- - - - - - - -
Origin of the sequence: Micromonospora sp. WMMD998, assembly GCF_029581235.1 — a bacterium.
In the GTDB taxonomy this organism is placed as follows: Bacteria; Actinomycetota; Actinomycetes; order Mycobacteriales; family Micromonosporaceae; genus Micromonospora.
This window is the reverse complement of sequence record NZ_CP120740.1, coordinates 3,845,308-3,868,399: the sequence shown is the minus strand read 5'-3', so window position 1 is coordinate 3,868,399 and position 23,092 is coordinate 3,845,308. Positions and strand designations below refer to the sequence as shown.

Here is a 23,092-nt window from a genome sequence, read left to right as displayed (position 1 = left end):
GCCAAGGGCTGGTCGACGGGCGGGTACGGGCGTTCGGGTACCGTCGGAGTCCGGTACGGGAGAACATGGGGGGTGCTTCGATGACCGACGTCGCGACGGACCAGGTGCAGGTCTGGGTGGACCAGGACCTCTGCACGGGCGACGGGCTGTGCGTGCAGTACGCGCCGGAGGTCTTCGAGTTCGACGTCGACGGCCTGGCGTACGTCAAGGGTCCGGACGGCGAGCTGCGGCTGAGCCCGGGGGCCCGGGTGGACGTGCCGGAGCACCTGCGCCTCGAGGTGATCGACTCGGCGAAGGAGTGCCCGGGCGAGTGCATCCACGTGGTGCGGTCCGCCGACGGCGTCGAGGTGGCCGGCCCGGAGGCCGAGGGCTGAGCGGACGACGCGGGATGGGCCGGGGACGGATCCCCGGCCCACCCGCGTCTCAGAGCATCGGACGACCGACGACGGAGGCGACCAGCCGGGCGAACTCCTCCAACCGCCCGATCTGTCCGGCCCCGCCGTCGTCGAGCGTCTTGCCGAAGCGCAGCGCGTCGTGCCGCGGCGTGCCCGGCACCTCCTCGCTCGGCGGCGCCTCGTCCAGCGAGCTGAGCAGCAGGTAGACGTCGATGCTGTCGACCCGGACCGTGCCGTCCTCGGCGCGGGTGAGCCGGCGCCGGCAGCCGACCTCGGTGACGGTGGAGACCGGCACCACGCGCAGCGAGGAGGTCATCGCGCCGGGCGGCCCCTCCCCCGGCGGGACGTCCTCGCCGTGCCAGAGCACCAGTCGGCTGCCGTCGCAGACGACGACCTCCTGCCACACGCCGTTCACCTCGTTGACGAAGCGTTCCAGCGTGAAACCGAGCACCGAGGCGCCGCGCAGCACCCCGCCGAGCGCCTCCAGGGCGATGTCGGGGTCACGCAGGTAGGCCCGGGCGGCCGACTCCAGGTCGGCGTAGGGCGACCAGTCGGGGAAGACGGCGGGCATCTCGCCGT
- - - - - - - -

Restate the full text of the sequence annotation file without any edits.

Origin of the sequence: Micromonospora sp. WMMD998, assembly GCF_029581235.1 — a bacterium.
In the GTDB taxonomy this organism is placed as follows: Bacteria; Actinomycetota; Actinomycetes; order Mycobacteriales; family Micromonosporaceae; genus Micromonospora.
This window is the reverse complement of sequence record NZ_CP120740.1, coordinates 3,845,308-3,868,399: the sequence shown is the minus strand read 5'-3', so window position 1 is coordinate 3,868,399 and position 23,092 is coordinate 3,845,308. Positions and strand designations below refer to the sequence as shown.

Here is a 23,092-nt window from a genome sequence, read left to right as displayed (position 1 = left end):
GCCAAGGGCTGGTCGACGGGCGGGTACGGGCGTTCGGGTACCGTCGGAGTCCGGTACGGGAGAACATGGGGGGTGCTTCGATGACCGACGTCGCGACGGACCAGGTGCAGGTCTGGGTGGACCAGGACCTCTGCACGGGCGACGGGCTGTGCGTGCAGTACGCGCCGGAGGTCTTCGAGTTCGACGTCGACGGCCTGGCGTACGTCAAGGGTCCGGACGGCGAGCTGCGGCTGAGCCCGGGGGCCCGGGTGGACGTGCCGGAGCACCTGCGCCTCGAGGTGATCGACTCGGCGAAGGAGTGCCCGGGCGAGTGCATCCACGTGGTGCGGTCCGCCGACGGCGTCGAGGTGGCCGGCCCGGAGGCCGAGGGCTGAGCGGACGACGCGGGATGGGCCGGGGACGGATCCCCGGCCCACCCGCGTCTCAGAGCATCGGACGACCGACGACGGAGGCGACCAGCCGGGCGAACTCCTCCAACCGCCCGATCTGTCCGGCCCCGCCGTCGTCGAGCGTCTTGCCGAAGCGCAGCGCGTCGTGCCGCGGCGTGCCCGGCACCTCCTCGCTCGGCGGCGCCTCGTCCAGCGAGCTGAGCAGCAGGTAGACGTCGATGCTGTCGACCCGGACCGTGCCGTCCTCGGCGCGGGTGAGCCGGCGCCGGCAGCCGACCTCGGTGACGGTGGAGACCGGCACCACGCGCAGCGAGGAGGTCATCGCGCCGGGCGGCCCCTCCCCCGGCGGGACGTCCTCGCCGTGCCAGAGCACCAGTCGGCTGCCGTCGCAGACGACGACCTCCTGCCACACGCCGTTCACCTCGTTGACGAAGCGTTCCAGCGTGAAACCGAGCACCGAGGCGCCGCGCAGCACCCCGCCGAGCGCCTCCAGGGCGATGTCGGGGTCACGCAGGTAGGCCCGGGCGGCCGACTCCAGGTCGGCGTAGGGCGACCAGTCGGGGAAGACGGCGGGCATCTCGCCGT